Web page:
The Premier League is to launch two studies looking into the forces involved in heading footballs with new measures expected to be implemented ahead of next season.
One study will involve players from Liverpool's and Manchester City's academies and women's teams while the other is being conducted in partnership with Second Spectrum, the official tracking and analytics provider for the Premier League.
The issue of dementia in the professional game was highlighted by the death of England's Nobby Stiles, who along with many of his 1966 World Cup-winning team mates, including Jack and Bobby Charlton, had been diagnosed with the condition.
Some Premier League managers have called for a ban on heading in training if research shows it leads to dementia, while the Professional Footballers' Association (PFA) had urged clubs, leagues and the Football Association to come up with techniques to monitor training and protect players.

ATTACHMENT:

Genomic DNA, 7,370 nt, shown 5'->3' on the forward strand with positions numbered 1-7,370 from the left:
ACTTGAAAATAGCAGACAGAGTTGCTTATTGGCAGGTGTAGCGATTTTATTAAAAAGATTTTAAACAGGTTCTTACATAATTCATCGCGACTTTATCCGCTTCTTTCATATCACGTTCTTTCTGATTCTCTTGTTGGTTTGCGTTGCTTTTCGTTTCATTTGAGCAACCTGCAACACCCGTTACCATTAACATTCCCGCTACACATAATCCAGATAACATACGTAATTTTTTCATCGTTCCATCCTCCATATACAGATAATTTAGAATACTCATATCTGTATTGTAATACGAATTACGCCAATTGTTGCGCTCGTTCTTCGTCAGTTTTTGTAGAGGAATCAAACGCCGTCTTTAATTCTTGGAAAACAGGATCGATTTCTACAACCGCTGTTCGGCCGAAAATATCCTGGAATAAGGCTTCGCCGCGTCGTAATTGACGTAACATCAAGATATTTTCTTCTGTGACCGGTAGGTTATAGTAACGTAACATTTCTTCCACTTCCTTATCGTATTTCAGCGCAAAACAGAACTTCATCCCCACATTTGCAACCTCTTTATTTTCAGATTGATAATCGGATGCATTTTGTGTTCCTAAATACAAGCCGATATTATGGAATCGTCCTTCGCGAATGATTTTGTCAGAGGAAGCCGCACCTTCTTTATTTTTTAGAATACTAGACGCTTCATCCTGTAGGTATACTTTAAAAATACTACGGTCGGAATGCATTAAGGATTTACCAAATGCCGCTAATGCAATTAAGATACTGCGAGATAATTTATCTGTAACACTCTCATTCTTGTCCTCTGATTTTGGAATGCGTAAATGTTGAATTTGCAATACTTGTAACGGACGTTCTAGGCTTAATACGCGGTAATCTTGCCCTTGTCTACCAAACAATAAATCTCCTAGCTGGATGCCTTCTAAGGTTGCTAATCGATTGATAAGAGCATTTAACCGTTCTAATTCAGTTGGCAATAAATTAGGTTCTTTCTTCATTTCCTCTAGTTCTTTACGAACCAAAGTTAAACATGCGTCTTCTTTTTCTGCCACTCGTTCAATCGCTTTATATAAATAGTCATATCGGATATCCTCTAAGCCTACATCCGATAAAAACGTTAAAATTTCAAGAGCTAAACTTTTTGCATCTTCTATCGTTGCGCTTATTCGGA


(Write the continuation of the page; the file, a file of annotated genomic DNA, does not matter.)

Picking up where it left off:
In a statement on Friday the Premier League said players taking part in the studies would be fitted with PROTECHT mouthguards, which will collect data to show how the force and frequency of impacts affect the brain and body.
The equipment will be fitted with sensors to provide precise measurements and the data will be independently verified.
"The Premier League's focus is to make the game as safe as possible for all players," Premier League Chief Executive Richard Masters said.
"We are working with our partners across football to achieve this and the research studies we are undertaking are just one example of our commitment to this important issue.
"We hope the results of this project will contribute to the development of practical guidelines for the professional and adult game in this country."
The outcome of the studies will help form guidelines for training at professional and adult football levels.
The Premier League said it had also joined Alzheimer's Society's Sport United Against Dementia campaign, a support group helping people affected by dementia.